Cape Gazette
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Around Town

Enjoy the silence of the empty nest while you can

By Nancy Katz | Aug 23, 2011

Back to school time. A great many parents are starting to get ready for the event that is just around the corner. It is sure to bring a lot of smiles to parents' faces. Well, unless you have someone off to college or graduate schools; then you are looking at a tuition bill, where you can count on selling things like your own blood or at least a change in living conditions, such as moving into a box in an alley as your permanent residence.

That bill doesn’t even cover the cost of dorm room expenses, which will include such essentials as concert tickets, pizza deliveries and fines for plagiarism. At least there won’t be any laundry bills; no one in college ever changes their underwear - preferring, especially if it is a boy, to wait until it dissolves into molecules of dust. Sorry, guys.

I can remember a time when those now grown-up children excitedly awaited their first day of classes at their local elementary school. They could hardly eat their breakfast and fidgeted their way through getting dressed.

Their backpacks were loaded with paper, pens, pencils, their mom’s prescription drugs - now hold on a minute - it’s not what you think; usually it was just a laxative thrown in by mistake, and of course a nutritious lunch of peanut butter and jelly, which would remain uneaten for at least a month in the bottom of the Barbie lunch box.

Either that or it was traded to a more knowledgeable lunch mate for a package of dates that would still remain uneaten.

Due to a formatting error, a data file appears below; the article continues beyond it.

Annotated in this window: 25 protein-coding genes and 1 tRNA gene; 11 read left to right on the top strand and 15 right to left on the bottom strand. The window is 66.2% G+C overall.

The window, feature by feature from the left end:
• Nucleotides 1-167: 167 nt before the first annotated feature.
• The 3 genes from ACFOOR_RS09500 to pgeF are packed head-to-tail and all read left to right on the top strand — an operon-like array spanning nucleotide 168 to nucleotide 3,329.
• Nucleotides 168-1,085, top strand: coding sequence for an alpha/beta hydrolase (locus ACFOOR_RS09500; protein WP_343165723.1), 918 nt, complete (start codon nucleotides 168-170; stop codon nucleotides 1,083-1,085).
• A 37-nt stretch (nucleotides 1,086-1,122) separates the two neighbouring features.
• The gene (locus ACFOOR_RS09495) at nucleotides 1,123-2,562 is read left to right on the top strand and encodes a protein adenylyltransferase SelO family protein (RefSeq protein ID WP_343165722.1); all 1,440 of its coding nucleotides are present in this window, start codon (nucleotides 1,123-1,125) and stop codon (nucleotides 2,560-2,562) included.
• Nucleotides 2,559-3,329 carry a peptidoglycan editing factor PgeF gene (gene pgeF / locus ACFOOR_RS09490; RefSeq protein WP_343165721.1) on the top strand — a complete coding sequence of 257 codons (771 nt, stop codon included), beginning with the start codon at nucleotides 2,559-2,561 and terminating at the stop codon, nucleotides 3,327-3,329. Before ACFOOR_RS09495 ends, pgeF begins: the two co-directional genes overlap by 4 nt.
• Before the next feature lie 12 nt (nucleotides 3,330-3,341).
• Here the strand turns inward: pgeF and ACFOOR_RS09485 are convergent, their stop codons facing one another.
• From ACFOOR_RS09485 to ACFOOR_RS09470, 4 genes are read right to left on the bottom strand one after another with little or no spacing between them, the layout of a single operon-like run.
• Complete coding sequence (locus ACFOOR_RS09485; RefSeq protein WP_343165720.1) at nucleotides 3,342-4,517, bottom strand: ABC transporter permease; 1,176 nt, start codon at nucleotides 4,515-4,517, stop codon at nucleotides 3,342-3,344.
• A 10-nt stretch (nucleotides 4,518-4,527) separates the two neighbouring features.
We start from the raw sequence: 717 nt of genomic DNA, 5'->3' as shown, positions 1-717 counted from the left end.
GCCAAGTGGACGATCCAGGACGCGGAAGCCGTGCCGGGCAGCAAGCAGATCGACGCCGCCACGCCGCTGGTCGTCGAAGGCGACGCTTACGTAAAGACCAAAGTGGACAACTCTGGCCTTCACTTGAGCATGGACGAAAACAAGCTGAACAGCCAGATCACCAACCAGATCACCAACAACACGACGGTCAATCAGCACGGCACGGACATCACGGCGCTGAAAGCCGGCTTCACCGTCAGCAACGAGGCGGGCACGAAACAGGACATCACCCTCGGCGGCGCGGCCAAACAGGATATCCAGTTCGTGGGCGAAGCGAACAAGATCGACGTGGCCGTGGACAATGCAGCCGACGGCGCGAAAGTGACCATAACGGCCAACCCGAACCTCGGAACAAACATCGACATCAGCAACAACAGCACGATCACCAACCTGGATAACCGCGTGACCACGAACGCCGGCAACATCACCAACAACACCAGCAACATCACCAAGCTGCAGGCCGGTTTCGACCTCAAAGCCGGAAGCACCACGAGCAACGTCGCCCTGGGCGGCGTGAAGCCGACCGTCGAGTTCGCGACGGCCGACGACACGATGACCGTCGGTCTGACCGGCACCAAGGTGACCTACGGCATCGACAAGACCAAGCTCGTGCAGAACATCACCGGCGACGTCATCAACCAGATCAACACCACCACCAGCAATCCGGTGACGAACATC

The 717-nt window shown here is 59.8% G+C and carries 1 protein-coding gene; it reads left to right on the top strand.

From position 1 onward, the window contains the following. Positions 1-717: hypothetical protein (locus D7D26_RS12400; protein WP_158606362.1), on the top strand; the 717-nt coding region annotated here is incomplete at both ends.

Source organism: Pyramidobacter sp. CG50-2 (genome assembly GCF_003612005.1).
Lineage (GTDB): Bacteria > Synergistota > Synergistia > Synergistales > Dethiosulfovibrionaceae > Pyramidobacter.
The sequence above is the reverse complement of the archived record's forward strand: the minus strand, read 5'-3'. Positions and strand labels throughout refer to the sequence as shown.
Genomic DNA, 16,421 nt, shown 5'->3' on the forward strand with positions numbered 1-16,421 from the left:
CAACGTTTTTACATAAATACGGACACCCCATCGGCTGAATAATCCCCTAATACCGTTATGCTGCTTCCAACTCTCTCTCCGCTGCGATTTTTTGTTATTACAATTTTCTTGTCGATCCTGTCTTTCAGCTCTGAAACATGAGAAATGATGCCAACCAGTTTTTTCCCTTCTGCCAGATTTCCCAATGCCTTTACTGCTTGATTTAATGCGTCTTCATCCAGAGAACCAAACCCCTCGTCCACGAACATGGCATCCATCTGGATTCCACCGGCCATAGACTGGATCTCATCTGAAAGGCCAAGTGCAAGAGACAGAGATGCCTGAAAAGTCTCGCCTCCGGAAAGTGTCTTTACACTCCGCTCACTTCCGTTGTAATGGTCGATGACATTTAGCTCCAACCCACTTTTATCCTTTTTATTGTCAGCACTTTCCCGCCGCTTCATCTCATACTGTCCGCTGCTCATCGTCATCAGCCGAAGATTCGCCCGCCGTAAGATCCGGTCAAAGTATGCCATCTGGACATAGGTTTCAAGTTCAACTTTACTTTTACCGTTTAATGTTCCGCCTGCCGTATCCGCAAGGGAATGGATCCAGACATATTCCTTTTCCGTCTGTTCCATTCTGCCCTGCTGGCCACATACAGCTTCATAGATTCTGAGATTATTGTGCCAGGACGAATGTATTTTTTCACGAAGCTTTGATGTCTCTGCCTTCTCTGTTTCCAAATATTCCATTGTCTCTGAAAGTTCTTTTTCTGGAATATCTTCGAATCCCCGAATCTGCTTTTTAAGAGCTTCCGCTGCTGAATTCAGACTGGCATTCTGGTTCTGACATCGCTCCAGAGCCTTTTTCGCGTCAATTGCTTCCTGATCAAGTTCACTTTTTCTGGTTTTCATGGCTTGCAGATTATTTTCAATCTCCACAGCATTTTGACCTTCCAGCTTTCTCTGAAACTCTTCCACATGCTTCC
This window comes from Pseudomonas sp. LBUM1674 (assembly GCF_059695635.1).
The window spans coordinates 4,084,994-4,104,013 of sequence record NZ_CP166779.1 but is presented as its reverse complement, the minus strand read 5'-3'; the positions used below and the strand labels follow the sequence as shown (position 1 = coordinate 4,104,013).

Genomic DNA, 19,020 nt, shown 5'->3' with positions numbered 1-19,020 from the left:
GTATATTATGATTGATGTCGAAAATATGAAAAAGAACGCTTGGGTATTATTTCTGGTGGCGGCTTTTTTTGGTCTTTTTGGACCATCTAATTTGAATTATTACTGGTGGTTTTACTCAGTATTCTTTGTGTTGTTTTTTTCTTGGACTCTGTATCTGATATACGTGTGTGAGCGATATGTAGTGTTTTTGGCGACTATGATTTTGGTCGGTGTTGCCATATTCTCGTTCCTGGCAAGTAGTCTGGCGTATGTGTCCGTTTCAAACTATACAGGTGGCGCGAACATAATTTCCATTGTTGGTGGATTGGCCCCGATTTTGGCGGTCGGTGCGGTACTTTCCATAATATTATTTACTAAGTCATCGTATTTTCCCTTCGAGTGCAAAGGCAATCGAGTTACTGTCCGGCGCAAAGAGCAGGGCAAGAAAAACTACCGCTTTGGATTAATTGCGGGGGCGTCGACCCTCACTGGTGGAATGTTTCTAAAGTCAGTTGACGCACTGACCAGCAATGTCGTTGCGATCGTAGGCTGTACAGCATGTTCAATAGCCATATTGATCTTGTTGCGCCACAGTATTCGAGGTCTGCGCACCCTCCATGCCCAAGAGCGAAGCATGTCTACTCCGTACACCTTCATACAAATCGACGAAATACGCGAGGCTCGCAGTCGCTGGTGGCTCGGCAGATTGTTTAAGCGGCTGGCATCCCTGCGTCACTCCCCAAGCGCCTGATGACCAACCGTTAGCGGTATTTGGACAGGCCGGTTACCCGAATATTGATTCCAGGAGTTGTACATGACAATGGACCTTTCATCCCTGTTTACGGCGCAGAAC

It was a new era of independence, one that I always acknowledged by waving goodbye from the front steps as they boarded the bus.

Of course, I would quickly jump in my car, don the wig and sunglasses I kept for just such occasions and follow behind the school bus for the one-minute trip to the local school. All the while I kept track of the bouncing ponytail, third seat from the back, through a high-powered set of binoculars. Yes, it was great they were finally on their own.

Now that this child is all grown up, getting off to college is whole different matter. Eating is not a problem; this one you can cross off your list. In fact, they haven’t stopped eating since they came home for the summer break.

Your grocery bills now are higher than the cost of a small yacht anchored off the coast of Dubai, which is where you wish you lived, with the price of gasoline for your car that your son has left on empty every time he borrowed it.

The only excitement going on in the house is the fact that they are up and out of bed while the sun is still in the sky. Yes, you will have to explain to them that unlike the classes that they have signed up for, some things do start before noon. It’s called tough love.

Most parents make the mistake when heading out to drop their kids off at college of furnishing what they think will be their dorm room. I can remember my mother measuring the windows for curtains and coordinating that with a comforter and towels.

All of these things my brother traded for answers to last year’s various, well shall we say, hypothetical tests. Hey, it’s not as bad as you think; he could never find his way back to his room anyway, at least on any given weekend, preferring to sleep on the couch on the front lawn outside the dormitory.

So, I would say, all you really need in this instance is the minimal, like a human body to register. All the rest is downhill. Oh, be sure and keep a photo and a set of fingerprints of your college-bound child. It’s just for recognition, because there is no way you will see this child looking the way he or she left. In fact, you probably won’t see them until graduation anyway. And that could be anywhere from four to eight years, depending.

Enjoy the empty nest silence while you can, because, as many people have said, “They’ll be back.”

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